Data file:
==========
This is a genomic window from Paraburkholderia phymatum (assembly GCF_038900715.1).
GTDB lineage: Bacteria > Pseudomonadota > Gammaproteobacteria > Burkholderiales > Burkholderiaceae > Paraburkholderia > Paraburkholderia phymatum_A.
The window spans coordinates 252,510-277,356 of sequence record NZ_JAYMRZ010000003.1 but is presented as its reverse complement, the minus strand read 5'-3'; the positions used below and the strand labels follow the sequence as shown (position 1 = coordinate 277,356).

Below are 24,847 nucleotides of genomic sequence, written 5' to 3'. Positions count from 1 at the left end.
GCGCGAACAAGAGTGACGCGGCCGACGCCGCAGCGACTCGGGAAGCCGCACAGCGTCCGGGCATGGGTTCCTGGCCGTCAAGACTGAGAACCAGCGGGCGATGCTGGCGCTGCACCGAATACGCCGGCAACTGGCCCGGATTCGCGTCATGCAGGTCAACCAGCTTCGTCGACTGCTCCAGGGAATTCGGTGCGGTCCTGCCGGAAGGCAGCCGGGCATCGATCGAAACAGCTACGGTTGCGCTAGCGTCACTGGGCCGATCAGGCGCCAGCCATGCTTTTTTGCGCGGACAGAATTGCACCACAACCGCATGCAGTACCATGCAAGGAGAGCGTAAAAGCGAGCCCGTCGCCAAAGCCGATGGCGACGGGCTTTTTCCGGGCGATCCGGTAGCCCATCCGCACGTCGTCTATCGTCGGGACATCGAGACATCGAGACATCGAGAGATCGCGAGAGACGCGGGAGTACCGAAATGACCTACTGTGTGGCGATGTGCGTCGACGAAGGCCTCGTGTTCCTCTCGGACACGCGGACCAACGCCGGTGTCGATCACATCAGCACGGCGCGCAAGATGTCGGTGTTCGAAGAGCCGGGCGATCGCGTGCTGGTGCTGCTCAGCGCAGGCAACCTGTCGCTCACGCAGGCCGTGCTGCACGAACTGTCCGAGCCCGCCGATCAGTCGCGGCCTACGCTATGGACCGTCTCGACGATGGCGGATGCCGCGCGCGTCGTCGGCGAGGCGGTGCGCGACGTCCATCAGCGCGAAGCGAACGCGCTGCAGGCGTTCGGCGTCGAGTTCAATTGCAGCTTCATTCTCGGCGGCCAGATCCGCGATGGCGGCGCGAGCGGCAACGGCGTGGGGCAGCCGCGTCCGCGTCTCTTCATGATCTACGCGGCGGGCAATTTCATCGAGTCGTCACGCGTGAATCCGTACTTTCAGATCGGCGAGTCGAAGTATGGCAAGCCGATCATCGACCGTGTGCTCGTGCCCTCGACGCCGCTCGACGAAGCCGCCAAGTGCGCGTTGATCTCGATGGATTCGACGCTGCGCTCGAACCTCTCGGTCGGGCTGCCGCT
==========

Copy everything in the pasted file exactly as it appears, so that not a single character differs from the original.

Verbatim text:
This is a genomic window from Paraburkholderia phymatum (assembly GCF_038900715.1).
GTDB lineage: Bacteria > Pseudomonadota > Gammaproteobacteria > Burkholderiales > Burkholderiaceae > Paraburkholderia > Paraburkholderia phymatum_A.
The window spans coordinates 252,510-277,356 of sequence record NZ_JAYMRZ010000003.1 but is presented as its reverse complement, the minus strand read 5'-3'; the positions used below and the strand labels follow the sequence as shown (position 1 = coordinate 277,356).

Below are 24,847 nucleotides of genomic sequence, written 5' to 3'. Positions count from 1 at the left end.
GCGCGAACAAGAGTGACGCGGCCGACGCCGCAGCGACTCGGGAAGCCGCACAGCGTCCGGGCATGGGTTCCTGGCCGTCAAGACTGAGAACCAGCGGGCGATGCTGGCGCTGCACCGAATACGCCGGCAACTGGCCCGGATTCGCGTCATGCAGGTCAACCAGCTTCGTCGACTGCTCCAGGGAATTCGGTGCGGTCCTGCCGGAAGGCAGCCGGGCATCGATCGAAACAGCTACGGTTGCGCTAGCGTCACTGGGCCGATCAGGCGCCAGCCATGCTTTTTTGCGCGGACAGAATTGCACCACAACCGCATGCAGTACCATGCAAGGAGAGCGTAAAAGCGAGCCCGTCGCCAAAGCCGATGGCGACGGGCTTTTTCCGGGCGATCCGGTAGCCCATCCGCACGTCGTCTATCGTCGGGACATCGAGACATCGAGACATCGAGAGATCGCGAGAGACGCGGGAGTACCGAAATGACCTACTGTGTGGCGATGTGCGTCGACGAAGGCCTCGTGTTCCTCTCGGACACGCGGACCAACGCCGGTGTCGATCACATCAGCACGGCGCGCAAGATGTCGGTGTTCGAAGAGCCGGGCGATCGCGTGCTGGTGCTGCTCAGCGCAGGCAACCTGTCGCTCACGCAGGCCGTGCTGCACGAACTGTCCGAGCCCGCCGATCAGTCGCGGCCTACGCTATGGACCGTCTCGACGATGGCGGATGCCGCGCGCGTCGTCGGCGAGGCGGTGCGCGACGTCCATCAGCGCGAAGCGAACGCGCTGCAGGCGTTCGGCGTCGAGTTCAATTGCAGCTTCATTCTCGGCGGCCAGATCCGCGATGGCGGCGCGAGCGGCAACGGCGTGGGGCAGCCGCGTCCGCGTCTCTTCATGATCTACGCGGCGGGCAATTTCATCGAGTCGTCACGCGTGAATCCGTACTTTCAGATCGGCGAGTCGAAGTATGGCAAGCCGATCATCGACCGTGTGCTCGTGCCCTCGACGCCGCTCGACGAAGCCGCCAAGTGCGCGTTGATCTCGATGGATTCGACGCTGCGCTCGAACCTCTCGGTCGGGCTGCCGCT